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URMC / Research / Research@URMC / June 2015 / Anti-stroke Drug May Combat Ear Infections

Anti-stroke Drug May Combat Ear Infections

An anti-stroke drug may be effective in treating ear infections, according to a joint study by researchers at the University of Rochester Medical Center and Georgia State University.

The study, published recently in the Journal of Immunology, showed that topical administration of the anti-inflammatory compound Vinpocetine prevented ear infection-related hearing loss in animals by decreasing the bacterial load and bacteria-related mucus overproduction in the middle ear.

Doctor examining infant's earMiddle ear infection is the most common bacterial infection in children. It is usually caused by Streptococcus pneumoniae and nontypeable Haemophilus influenzae which induce rampant overproduction of mucins, small particles that make up mucus, in the middle ear. The overproduced mucus then causes conductive hearing loss by impairing movement of the tiny bones that help us detect sound. Children with frequent ear infections are at increased risk for speech and language disabilities if they experience hearing loss during critical developmental periods.

Antibiotics have been the main treatment for ear infection for many years, but overuse has led to the increased occurrence of antibiotic-resistant bacterial strains that cannot be killed by traditional antibiotics. The risk of side effects and the increase in antibiotic resistance has left patients, families and physicians looking for new treatment options.

“What I think is most important is that we can use [Vinpocetine] topically. It not only reduced the mucus in our mouse model, it also has some anti-bacterial or bacterial clearance effects,” said Chen Yan, Ph.D., associate professor in the Aab Cardiovascular Research Institute at the University of Rochester Medical Center and co-senior author of the study. “We hope in the future that just by topical use we can effectively treat the disease and we won’t need antibiotics.”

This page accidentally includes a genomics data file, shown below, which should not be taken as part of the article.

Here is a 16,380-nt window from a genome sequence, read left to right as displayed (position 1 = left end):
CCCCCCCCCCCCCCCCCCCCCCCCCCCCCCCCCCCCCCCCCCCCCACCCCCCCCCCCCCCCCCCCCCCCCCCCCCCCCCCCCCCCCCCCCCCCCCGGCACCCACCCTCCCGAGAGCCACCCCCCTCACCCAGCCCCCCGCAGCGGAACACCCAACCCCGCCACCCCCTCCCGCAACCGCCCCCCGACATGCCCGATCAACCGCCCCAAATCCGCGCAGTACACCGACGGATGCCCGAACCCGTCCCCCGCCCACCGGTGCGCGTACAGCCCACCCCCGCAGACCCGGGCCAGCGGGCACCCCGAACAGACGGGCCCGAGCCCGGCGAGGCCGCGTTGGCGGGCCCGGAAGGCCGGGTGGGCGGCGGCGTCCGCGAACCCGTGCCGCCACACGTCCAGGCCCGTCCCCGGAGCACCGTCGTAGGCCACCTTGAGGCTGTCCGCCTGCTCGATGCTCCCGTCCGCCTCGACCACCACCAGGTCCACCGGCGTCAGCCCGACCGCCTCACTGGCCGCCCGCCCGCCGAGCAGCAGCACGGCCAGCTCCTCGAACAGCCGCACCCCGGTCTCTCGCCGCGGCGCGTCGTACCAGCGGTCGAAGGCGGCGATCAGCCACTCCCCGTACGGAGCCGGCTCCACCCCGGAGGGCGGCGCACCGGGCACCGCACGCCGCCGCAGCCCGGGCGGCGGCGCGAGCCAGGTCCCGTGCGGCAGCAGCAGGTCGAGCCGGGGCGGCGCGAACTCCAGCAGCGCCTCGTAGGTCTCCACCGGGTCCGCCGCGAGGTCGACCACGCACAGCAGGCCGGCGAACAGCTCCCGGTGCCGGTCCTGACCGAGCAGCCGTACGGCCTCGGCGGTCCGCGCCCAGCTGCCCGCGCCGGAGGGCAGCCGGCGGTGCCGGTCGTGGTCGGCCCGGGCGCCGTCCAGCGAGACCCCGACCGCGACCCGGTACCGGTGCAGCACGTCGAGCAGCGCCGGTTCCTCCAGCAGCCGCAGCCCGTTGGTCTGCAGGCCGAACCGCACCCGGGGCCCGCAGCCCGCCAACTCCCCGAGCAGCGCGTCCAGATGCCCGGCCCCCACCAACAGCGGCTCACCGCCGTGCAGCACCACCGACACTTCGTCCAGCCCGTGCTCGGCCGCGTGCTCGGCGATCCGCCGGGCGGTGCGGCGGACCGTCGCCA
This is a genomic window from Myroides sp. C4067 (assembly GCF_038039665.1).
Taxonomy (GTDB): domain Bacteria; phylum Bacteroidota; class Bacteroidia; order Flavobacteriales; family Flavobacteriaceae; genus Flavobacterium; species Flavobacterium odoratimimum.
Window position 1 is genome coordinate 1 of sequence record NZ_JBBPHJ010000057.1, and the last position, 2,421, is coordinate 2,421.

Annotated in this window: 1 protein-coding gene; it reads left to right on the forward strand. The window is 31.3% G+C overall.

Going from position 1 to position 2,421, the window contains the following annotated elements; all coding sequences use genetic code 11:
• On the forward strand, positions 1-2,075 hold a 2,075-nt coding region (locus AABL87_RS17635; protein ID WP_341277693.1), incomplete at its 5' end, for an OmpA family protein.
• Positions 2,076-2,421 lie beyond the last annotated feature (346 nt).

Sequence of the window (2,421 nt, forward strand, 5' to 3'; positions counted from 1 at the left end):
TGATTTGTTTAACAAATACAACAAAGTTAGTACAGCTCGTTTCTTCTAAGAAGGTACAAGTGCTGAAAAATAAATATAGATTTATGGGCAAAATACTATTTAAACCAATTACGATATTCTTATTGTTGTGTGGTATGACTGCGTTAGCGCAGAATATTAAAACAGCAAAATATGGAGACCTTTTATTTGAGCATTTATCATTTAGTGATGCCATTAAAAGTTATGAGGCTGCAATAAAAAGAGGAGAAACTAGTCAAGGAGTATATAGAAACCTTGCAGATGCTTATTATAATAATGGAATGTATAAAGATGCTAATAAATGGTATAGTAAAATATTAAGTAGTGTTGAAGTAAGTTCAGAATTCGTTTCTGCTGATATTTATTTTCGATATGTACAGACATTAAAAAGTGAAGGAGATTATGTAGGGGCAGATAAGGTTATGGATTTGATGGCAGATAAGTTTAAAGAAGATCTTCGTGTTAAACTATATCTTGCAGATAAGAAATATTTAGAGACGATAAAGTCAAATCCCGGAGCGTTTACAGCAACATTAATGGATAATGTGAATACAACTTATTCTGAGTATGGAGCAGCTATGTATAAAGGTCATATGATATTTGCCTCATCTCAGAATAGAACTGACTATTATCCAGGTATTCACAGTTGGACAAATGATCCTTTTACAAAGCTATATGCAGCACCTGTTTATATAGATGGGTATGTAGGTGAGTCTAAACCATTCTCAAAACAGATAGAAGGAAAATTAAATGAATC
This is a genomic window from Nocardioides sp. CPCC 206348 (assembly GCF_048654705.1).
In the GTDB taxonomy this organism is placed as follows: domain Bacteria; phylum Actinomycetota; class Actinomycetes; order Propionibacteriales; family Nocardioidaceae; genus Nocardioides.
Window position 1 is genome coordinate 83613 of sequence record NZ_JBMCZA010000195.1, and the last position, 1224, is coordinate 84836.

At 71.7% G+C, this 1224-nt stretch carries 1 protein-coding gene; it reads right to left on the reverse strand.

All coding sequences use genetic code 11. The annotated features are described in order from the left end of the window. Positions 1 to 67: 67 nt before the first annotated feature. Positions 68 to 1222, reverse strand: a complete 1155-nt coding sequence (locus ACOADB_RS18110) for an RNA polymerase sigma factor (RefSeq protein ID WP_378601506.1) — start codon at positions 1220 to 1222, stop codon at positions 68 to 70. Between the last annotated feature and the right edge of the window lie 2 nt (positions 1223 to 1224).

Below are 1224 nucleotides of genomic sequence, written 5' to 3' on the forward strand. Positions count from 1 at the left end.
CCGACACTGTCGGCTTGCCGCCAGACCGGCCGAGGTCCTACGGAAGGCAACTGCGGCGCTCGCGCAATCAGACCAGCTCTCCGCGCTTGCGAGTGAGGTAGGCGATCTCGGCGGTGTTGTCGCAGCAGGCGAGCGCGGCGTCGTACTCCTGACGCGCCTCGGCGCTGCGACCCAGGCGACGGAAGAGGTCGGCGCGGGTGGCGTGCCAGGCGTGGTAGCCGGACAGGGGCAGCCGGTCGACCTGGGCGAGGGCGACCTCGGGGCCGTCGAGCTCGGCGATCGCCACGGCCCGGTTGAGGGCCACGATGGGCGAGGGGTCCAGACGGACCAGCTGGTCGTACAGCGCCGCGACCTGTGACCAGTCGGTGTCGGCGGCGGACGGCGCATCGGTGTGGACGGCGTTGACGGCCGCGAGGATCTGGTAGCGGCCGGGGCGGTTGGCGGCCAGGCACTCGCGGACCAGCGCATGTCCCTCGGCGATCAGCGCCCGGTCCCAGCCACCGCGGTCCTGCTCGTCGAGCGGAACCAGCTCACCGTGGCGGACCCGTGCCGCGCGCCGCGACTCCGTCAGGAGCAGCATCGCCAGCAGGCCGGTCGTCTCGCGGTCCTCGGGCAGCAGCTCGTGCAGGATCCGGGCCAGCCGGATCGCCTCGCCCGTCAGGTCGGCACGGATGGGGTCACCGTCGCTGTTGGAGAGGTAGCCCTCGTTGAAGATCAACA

Vinpocetine is available as a dietary supplement with little to no signs of toxicity or negative side effects in adults, but its safety has yet to be tested in children. Li and Yan are hopeful that Vinpocetine will be available for wider therapeutic use to treat a host of inflammatory diseases in humans in the future. However, further research is needed to ensure that the effects they found in animals will translate to humans.  

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The University of Rochester Medical Center is home to approximately 3,000 individuals who conduct research on everything from cancer and heart disease to Parkinson’s, pandemic influenza, and autism. Spread across many centers, institutes, and labs, our scientists have developed therapies that have improved human health locally, in the region, and across the globe. To learn more, visit http://www.urmc.rochester.edu/research.

Susanne Pritchard Pallo | 6/12/2015

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